The Purdah. Or, What did the British Empire ever do for us?
And what did the British empire ever do for us? It gave us the PURDAH, for one thing … Puuuurrrr-daaaaah. It rolls off the tongue, doesn’t it? No, it’s not the name of another British military atrocity in India, like that of Amritsar, being remembered this month. One dictionary defines purdah as “The practice in certain Muslim and Hindu societies of screening women from men or strangers, especially by means of a curtain. (The curtain bit is important.) ” The Glossary at Parliament.UK defines it as “The term used to describe the period between the announcement of an election and the date the election is held.” For the Civil Service it has the most relevance, regarding how Government business is continued in the “interregnum” between the dissolution of the old Parliament and the introduction of the new. That is, perhaps, where the word first came into use and, no doubt, while the Empire was still extant.
For the foot soldier it means a curtailment of scheduled party meetings from the 1st of May until May the thirtieth. In my constituency of Hackney North the May meeting of the ward/branch has been cancelled and the important monthly meeting of ward delegates has been pushed back to May 30th. The latter is conditional on us delegates not conducting any business, beyond discussion of motions. The main purpose of Purdah, at local level, as far as I can see, is to disaggregate election expenses from those of other activities and events. But, it also means party members can focus their time on electioneering during the period of Purdah.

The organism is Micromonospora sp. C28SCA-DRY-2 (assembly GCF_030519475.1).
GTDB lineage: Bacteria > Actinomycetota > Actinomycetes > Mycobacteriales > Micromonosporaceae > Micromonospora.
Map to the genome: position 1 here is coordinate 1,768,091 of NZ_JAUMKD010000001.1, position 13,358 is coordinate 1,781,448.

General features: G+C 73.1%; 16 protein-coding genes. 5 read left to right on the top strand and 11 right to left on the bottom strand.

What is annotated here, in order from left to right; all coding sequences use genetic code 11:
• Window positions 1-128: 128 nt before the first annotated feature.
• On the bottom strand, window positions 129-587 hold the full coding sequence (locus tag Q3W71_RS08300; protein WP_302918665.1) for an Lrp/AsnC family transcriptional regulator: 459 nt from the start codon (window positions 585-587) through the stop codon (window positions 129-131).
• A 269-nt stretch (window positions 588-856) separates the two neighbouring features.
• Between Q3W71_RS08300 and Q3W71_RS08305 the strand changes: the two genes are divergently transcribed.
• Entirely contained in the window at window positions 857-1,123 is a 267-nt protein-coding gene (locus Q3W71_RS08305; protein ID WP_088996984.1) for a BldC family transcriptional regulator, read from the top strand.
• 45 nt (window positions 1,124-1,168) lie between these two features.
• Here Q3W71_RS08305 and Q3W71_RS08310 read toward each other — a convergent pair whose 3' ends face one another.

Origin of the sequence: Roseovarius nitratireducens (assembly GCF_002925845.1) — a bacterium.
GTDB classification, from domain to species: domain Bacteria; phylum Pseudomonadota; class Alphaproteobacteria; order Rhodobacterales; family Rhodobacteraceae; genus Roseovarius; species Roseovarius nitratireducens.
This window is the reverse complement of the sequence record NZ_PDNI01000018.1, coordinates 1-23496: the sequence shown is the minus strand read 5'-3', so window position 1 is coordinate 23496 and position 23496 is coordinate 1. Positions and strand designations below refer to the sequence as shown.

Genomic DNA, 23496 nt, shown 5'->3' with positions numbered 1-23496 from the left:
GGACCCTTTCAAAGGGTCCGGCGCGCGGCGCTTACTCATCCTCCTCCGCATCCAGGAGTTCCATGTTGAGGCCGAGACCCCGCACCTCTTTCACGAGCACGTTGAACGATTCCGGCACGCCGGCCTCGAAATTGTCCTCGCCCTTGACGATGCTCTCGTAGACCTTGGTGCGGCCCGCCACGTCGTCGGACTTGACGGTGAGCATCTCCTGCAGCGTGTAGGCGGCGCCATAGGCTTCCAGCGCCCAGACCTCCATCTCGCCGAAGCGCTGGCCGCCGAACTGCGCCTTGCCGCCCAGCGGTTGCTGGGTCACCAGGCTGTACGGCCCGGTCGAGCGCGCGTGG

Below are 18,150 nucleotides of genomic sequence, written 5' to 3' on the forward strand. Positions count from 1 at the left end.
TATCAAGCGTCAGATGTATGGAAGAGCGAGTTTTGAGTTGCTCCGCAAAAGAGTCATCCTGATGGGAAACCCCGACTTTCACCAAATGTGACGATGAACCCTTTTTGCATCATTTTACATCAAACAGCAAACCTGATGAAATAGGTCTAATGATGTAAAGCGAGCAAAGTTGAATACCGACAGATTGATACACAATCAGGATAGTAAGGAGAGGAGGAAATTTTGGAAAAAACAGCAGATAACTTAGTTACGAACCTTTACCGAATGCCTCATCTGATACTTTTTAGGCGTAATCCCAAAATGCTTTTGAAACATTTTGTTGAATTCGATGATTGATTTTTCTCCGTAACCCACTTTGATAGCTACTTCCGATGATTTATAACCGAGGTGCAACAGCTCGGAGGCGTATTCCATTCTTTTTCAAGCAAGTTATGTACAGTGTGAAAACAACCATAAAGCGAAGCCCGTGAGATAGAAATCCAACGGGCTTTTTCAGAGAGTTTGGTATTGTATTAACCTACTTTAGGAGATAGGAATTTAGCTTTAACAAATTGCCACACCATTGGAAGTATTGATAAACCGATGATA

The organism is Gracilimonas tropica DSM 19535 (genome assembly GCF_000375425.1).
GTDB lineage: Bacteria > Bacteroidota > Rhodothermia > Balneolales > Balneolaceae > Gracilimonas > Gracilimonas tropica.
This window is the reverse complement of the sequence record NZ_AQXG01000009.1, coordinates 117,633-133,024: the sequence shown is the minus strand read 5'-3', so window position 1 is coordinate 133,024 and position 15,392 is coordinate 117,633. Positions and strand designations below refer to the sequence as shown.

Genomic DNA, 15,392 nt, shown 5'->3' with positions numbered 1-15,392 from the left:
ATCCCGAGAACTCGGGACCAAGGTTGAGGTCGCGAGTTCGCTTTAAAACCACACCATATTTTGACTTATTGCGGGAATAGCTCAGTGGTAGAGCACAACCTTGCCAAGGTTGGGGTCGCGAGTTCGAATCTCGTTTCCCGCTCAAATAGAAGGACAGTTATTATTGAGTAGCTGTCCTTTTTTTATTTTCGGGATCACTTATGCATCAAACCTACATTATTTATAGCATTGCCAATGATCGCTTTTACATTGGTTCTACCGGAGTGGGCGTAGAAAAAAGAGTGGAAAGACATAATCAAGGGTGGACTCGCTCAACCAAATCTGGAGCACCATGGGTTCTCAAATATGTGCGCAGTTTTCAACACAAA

Here, in London, there are no local elections at this time, only (only!!!) the European Parliament elections. However “Hackney on Tour,” volunteering activists, travel out to marginal constituencies, to fight the good fight. Some of our readers will appreciate why I’d like to see these groups of volunteers re-named “Flying Columns.” Something else the British Empire gave us: the Irish part of it anyway. But we’ll draw a curtain over that: a Purdah, if you will.